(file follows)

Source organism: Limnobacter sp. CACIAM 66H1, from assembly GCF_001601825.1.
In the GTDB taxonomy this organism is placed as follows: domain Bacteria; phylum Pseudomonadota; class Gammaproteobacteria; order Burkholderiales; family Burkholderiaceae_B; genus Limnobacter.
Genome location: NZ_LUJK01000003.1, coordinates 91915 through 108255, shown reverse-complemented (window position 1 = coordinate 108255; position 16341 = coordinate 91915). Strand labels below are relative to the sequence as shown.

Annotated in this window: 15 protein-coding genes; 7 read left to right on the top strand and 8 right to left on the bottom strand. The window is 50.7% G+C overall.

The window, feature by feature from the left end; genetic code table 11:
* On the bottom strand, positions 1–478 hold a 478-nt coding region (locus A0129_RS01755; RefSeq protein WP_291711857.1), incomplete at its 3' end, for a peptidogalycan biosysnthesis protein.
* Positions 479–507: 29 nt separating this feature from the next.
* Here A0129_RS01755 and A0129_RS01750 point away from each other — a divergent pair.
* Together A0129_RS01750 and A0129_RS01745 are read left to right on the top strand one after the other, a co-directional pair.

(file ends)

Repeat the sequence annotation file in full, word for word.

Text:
Source organism: Limnobacter sp. CACIAM 66H1, from assembly GCF_001601825.1.
In the GTDB taxonomy this organism is placed as follows: domain Bacteria; phylum Pseudomonadota; class Gammaproteobacteria; order Burkholderiales; family Burkholderiaceae_B; genus Limnobacter.
Genome location: NZ_LUJK01000003.1, coordinates 91915 through 108255, shown reverse-complemented (window position 1 = coordinate 108255; position 16341 = coordinate 91915). Strand labels below are relative to the sequence as shown.

Annotated in this window: 15 protein-coding genes; 7 read left to right on the top strand and 8 right to left on the bottom strand. The window is 50.7% G+C overall.

The window, feature by feature from the left end; genetic code table 11:
* On the bottom strand, positions 1–478 hold a 478-nt coding region (locus A0129_RS01755; RefSeq protein WP_291711857.1), incomplete at its 3' end, for a peptidogalycan biosysnthesis protein.
* Positions 479–507: 29 nt separating this feature from the next.
* Here A0129_RS01755 and A0129_RS01750 point away from each other — a divergent pair.
* Together A0129_RS01750 and A0129_RS01745 are read left to right on the top strand one after the other, a co-directional pair.